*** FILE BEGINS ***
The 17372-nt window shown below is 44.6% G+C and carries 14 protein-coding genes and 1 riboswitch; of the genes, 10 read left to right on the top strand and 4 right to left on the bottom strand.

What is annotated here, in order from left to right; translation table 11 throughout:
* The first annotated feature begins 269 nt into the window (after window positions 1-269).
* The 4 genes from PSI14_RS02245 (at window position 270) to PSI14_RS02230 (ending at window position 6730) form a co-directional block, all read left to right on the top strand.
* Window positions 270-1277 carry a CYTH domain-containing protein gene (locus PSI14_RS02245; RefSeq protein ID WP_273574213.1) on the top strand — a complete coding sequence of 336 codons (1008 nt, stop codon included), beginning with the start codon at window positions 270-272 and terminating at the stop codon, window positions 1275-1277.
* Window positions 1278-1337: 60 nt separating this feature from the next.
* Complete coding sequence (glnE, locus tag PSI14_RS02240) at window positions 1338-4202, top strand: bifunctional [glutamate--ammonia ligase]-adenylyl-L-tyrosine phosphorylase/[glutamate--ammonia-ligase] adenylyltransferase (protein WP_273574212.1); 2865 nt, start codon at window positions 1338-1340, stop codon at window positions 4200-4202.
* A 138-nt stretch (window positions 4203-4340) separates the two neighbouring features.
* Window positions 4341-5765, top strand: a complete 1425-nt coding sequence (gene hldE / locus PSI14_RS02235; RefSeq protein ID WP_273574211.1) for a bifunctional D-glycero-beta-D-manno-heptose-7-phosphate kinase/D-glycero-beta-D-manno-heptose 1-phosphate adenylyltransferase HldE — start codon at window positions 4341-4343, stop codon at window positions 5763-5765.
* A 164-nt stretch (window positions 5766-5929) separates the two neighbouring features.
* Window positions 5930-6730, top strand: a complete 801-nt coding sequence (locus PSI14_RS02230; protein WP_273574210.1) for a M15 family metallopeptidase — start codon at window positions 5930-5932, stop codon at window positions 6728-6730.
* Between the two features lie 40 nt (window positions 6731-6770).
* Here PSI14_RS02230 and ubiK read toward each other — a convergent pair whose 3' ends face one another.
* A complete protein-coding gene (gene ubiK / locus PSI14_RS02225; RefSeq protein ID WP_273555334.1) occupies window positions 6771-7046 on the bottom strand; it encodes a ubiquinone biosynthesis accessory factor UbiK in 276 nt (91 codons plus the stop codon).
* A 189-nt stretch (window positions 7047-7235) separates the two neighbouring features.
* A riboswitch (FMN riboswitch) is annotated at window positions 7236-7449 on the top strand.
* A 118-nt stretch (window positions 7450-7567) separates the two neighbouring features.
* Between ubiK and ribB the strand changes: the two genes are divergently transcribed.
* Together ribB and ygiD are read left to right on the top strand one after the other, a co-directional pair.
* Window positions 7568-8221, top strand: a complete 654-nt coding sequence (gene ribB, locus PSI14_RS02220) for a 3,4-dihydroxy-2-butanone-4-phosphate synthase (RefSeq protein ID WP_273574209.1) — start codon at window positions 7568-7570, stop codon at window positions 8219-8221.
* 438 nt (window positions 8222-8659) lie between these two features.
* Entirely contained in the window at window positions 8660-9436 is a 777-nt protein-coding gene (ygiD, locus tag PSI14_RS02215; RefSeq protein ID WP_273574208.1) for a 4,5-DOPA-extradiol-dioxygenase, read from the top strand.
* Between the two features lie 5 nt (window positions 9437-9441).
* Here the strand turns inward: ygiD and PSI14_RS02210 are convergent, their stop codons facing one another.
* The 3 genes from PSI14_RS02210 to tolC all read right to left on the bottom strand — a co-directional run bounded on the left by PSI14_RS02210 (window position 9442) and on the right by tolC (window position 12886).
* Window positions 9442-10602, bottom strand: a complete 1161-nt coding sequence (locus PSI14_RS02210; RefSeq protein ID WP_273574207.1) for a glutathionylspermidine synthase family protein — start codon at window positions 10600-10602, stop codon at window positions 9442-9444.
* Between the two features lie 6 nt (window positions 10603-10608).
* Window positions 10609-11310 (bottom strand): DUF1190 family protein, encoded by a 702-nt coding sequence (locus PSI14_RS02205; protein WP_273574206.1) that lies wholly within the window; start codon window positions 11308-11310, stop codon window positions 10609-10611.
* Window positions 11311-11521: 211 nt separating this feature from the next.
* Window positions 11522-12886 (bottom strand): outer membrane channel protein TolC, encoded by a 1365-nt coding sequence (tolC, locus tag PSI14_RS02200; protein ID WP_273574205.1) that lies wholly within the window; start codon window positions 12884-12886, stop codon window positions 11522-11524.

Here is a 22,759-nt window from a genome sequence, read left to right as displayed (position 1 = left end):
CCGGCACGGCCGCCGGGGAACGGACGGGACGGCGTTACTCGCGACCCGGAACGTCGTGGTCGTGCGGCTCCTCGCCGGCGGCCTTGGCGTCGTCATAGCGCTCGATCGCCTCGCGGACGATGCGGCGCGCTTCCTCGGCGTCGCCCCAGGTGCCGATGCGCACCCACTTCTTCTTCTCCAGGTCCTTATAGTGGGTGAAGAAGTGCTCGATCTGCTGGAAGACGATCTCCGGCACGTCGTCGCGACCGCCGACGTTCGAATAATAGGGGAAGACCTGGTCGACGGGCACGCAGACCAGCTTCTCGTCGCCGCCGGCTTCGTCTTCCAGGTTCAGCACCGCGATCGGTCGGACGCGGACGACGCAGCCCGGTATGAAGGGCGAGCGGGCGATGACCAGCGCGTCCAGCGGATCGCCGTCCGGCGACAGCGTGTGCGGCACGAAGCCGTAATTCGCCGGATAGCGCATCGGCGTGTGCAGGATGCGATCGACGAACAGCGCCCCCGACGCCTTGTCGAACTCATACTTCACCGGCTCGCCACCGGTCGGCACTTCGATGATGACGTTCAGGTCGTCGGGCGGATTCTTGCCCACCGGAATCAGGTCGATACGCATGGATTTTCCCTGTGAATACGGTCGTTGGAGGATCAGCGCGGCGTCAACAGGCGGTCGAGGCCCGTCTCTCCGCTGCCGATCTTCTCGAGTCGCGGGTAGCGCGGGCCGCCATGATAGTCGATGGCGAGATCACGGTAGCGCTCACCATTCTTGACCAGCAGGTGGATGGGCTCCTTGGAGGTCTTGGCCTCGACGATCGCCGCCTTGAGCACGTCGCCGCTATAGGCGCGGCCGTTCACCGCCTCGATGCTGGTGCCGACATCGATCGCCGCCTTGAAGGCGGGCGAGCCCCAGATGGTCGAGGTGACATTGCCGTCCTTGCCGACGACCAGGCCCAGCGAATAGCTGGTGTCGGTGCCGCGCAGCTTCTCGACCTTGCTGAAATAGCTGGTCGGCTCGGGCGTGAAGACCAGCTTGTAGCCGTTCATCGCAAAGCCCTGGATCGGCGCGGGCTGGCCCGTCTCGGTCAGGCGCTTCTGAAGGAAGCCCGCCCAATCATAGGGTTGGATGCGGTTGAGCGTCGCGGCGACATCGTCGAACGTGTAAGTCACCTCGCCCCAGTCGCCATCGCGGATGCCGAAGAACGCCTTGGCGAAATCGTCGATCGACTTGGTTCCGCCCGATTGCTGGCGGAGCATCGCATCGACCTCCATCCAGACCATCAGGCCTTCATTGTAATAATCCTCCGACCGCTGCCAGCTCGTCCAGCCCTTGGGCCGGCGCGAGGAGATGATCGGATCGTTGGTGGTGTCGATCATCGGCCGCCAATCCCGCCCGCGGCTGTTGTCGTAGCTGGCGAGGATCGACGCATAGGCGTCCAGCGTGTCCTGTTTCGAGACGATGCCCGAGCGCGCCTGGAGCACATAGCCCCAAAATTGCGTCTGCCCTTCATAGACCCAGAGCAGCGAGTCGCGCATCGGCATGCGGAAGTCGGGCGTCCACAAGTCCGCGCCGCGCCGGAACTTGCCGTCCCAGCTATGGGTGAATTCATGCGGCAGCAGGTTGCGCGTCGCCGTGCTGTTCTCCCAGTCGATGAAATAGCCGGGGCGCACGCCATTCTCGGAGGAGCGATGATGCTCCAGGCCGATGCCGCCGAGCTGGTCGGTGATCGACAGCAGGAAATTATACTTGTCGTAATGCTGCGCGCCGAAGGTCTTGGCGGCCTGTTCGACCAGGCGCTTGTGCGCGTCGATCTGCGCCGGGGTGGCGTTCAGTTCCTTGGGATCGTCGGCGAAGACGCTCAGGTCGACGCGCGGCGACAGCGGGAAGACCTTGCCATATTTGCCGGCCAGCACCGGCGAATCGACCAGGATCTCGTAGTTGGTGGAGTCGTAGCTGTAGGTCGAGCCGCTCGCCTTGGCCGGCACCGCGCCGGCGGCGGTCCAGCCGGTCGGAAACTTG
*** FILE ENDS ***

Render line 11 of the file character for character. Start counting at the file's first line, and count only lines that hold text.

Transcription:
* Window positions 5930-6730, top strand: a complete 801-nt coding sequence (locus PSI14_RS02230; protein WP_273574210.1) for a M15 family metallopeptidase — start codon at window positions 5930-5932, stop codon at window positions 6728-6730.